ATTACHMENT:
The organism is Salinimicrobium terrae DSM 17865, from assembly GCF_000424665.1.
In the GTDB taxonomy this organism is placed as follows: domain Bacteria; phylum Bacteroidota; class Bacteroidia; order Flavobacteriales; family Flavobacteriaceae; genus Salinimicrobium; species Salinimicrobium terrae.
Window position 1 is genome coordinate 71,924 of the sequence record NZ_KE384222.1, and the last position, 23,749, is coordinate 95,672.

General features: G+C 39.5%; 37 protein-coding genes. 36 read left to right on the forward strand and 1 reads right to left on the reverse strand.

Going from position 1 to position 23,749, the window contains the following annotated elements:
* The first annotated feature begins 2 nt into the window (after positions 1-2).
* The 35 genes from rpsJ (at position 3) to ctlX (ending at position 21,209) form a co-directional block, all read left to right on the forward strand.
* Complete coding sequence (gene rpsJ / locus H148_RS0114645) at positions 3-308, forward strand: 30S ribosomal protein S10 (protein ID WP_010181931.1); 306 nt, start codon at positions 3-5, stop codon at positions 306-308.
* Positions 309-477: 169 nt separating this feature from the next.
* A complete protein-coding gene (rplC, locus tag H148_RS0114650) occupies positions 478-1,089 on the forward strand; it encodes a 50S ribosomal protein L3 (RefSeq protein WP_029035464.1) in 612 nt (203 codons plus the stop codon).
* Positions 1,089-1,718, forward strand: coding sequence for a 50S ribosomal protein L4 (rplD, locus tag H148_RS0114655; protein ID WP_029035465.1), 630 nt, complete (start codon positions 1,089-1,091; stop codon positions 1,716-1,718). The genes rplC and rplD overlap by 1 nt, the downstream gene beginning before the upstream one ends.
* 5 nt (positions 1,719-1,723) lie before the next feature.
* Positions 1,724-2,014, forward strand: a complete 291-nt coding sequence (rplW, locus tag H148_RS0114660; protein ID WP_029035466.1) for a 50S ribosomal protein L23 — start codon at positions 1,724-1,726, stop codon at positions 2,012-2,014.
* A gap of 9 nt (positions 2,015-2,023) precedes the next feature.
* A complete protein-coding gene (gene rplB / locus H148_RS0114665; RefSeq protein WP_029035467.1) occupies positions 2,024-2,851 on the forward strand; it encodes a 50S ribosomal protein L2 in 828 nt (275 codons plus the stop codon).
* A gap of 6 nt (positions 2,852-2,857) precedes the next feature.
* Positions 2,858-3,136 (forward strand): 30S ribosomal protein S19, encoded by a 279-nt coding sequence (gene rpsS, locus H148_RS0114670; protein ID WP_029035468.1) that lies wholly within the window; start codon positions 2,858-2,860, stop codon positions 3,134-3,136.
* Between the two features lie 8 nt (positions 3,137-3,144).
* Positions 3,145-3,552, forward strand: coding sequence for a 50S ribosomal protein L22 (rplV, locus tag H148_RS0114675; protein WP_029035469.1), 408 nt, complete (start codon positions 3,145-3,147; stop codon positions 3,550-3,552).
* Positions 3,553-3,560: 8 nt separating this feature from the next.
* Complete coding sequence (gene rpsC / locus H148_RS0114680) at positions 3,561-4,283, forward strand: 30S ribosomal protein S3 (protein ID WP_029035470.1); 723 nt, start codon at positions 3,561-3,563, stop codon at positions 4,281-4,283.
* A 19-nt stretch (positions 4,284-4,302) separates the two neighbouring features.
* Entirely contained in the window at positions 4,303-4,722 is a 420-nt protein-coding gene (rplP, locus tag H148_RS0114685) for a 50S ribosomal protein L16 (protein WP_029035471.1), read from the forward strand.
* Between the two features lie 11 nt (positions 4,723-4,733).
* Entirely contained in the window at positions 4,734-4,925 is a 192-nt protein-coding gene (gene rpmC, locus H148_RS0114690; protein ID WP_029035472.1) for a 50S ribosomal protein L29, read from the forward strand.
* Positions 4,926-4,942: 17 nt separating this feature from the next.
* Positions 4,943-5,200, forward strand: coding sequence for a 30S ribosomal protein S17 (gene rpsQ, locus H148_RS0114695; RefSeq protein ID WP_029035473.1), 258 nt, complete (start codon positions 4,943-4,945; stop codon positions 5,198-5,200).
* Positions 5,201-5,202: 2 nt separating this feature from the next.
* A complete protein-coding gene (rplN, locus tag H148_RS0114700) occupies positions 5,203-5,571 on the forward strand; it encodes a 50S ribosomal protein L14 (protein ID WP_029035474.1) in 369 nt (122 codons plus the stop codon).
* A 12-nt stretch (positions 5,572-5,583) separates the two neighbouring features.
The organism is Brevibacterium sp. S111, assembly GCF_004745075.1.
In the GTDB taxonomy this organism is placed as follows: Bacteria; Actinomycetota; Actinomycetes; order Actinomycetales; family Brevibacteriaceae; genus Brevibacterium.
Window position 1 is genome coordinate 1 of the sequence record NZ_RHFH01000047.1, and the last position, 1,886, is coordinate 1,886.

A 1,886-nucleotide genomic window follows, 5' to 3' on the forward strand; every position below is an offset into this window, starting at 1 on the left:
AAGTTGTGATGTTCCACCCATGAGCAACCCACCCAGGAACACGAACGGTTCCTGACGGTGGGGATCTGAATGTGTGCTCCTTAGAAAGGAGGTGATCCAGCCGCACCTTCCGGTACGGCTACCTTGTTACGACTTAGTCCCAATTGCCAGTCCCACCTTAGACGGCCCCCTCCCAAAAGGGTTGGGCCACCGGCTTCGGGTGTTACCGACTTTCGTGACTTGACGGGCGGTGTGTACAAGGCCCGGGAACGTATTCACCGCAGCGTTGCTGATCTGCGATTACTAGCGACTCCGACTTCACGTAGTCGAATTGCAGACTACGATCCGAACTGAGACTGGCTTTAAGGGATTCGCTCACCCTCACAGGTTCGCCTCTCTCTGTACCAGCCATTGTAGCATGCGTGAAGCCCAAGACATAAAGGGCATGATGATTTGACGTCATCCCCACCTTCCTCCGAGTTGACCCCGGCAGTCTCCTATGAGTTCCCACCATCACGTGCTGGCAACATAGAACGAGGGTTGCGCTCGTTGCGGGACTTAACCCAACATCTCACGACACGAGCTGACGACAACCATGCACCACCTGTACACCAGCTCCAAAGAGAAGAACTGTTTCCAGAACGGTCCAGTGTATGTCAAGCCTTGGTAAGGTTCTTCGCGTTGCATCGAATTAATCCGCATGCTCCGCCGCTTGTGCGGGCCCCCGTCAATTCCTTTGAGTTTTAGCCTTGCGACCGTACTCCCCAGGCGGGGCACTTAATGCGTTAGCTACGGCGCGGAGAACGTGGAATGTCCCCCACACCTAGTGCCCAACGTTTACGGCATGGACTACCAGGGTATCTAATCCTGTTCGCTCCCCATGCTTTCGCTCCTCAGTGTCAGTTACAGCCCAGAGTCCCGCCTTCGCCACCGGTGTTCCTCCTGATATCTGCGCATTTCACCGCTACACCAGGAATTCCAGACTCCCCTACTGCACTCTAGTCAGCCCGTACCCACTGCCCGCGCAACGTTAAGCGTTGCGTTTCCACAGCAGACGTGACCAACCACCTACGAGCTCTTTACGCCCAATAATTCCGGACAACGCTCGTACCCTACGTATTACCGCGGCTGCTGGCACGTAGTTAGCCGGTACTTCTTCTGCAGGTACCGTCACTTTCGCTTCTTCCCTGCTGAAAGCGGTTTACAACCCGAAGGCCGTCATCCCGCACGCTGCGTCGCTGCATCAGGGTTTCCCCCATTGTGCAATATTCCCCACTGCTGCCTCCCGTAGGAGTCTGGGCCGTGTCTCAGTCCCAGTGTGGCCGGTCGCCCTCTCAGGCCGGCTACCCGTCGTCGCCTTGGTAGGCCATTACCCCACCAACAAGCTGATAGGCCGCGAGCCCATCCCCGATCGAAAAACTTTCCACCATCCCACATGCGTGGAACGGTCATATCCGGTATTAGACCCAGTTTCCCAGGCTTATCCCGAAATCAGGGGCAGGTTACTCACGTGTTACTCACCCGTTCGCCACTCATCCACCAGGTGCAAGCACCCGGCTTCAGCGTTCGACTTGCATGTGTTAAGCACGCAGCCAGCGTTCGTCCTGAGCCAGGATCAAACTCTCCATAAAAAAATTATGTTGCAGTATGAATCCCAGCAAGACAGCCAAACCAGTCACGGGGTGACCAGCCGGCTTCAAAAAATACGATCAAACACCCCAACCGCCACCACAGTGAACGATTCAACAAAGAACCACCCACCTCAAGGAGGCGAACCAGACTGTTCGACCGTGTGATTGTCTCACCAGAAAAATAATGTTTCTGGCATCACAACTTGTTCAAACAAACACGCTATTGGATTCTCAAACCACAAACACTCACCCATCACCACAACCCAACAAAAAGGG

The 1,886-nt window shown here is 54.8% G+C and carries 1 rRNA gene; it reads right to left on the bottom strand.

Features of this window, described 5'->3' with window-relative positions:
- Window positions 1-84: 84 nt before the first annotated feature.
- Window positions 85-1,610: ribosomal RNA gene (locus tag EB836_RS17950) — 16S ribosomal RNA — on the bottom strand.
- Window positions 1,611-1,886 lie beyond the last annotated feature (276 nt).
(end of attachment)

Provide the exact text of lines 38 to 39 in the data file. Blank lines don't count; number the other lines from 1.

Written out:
- Window positions 1-84: 84 nt before the first annotated feature.
- Window positions 85-1,610: ribosomal RNA gene (locus tag EB836_RS17950) — 16S ribosomal RNA — on the bottom strand.